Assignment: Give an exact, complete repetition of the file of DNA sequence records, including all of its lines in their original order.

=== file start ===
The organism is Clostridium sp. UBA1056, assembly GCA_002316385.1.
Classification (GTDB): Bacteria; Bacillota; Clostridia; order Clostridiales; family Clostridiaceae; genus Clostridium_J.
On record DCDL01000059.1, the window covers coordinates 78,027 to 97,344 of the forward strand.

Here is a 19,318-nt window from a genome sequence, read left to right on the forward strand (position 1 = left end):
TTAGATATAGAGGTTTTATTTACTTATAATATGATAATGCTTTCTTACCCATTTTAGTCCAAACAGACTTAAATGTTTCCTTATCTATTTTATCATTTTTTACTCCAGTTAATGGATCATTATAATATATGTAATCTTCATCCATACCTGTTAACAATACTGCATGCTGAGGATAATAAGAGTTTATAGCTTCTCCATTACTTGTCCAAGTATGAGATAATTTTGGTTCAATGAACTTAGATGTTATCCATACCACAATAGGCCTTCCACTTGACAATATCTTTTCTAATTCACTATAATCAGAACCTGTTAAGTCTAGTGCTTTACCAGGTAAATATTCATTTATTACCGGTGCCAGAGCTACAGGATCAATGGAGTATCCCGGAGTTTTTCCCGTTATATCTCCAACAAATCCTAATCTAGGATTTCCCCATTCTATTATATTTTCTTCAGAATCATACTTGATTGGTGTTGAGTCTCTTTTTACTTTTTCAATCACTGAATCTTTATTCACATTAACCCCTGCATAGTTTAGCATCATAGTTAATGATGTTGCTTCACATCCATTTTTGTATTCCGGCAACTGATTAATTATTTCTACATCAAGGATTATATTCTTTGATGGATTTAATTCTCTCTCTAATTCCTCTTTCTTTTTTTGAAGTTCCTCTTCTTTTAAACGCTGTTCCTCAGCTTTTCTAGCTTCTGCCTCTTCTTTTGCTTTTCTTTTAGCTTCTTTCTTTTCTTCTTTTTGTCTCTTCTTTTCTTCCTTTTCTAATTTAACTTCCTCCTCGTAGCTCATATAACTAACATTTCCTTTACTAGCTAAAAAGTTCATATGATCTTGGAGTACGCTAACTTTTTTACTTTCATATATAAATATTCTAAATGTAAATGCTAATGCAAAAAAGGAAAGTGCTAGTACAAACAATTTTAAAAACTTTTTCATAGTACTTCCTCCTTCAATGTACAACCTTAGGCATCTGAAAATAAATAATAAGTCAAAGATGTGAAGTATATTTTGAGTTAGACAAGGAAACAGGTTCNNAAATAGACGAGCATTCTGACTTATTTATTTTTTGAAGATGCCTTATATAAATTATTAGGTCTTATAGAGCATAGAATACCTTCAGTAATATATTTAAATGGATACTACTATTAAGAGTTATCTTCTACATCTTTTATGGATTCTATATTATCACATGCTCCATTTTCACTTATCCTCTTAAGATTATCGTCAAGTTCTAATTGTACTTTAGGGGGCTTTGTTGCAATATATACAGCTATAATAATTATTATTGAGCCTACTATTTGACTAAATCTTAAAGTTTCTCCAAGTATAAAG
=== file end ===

The organism is Clostridium sp. UBA1056, assembly GCA_002316385.1.
Classification (GTDB): Bacteria; Bacillota; Clostridia; order Clostridiales; family Clostridiaceae; genus Clostridium_J.
On record DCDL01000059.1, the window covers coordinates 78,027 to 97,344 of the forward strand.

Here is a 19,318-nt window from a genome sequence, read left to right on the forward strand (position 1 = left end):
TTAGATATAGAGGTTTTATTTACTTATAATATGATAATGCTTTCTTACCCATTTTAGTCCAAACAGACTTAAATGTTTCCTTATCTATTTTATCATTTTTTACTCCAGTTAATGGATCATTATAATATATGTAATCTTCATCCATACCTGTTAACAATACTGCATGCTGAGGATAATAAGAGTTTATAGCTTCTCCATTACTTGTCCAAGTATGAGATAATTTTGGTTCAATGAACTTAGATGTTATCCATACCACAATAGGCCTTCCACTTGACAATATCTTTTCTAATTCACTATAATCAGAACCTGTTAAGTCTAGTGCTTTACCAGGTAAATATTCATTTATTACCGGTGCCAGAGCTACAGGATCAATGGAGTATCCCGGAGTTTTTCCCGTTATATCTCCAACAAATCCTAATCTAGGATTTCCCCATTCTATTATATTTTCTTCAGAATCATACTTGATTGGTGTTGAGTCTCTTTTTACTTTTTCAATCACTGAATCTTTATTCACATTAACCCCTGCATAGTTTAGCATCATAGTTAATGATGTTGCTTCACATCCATTTTTGTATTCCGGCAACTGATTAATTATTTCTACATCAAGGATTATATTCTTTGATGGATTTAATTCTCTCTCTAATTCCTCTTTCTTTTTTTGAAGTTCCTCTTCTTTTAAACGCTGTTCCTCAGCTTTTCTAGCTTCTGCCTCTTCTTTTGCTTTTCTTTTAGCTTCTTTCTTTTCTTCTTTTTGTCTCTTCTTTTCTTCCTTTTCTAATTTAACTTCCTCCTCGTAGCTCATATAACTAACATTTCCTTTACTAGCTAAAAAGTTCATATGATCTTGGAGTACGCTAACTTTTTTACTTTCATATATAAATATTCTAAATGTAAATGCTAATGCAAAAAAGGAAAGTGCTAGTACAAACAATTTTAAAAACTTTTTCATAGTACTTCCTCCTTCAATGTACAACCTTAGGCATCTGAAAATAAATAATAAGTCAAAGATGTGAAGTATATTTTGAGTTAGACAAGGAAACAGGTTCNNAAATAGACGAGCATTCTGACTTATTTATTTTTTGAAGATGCCTTATATAAATTATTAGGTCTTATAGAGCATAGAATACCTTCAGTAATATATTTAAATGGATACTACTATTAAGAGTTATCTTCTACATCTTTTATGGATTCTATATTATCACATGCTCCATTTTCACTTATCCTCTTAAGATTATCGTCAAGTTCTAATTGTACTTTAGGGGGCTTTGTTGCAATATATACAGCTATAATAATTATTATTGAGCCTACTATTTGACTAAATCTTAAAGTTTCTCCAAGTATAAAG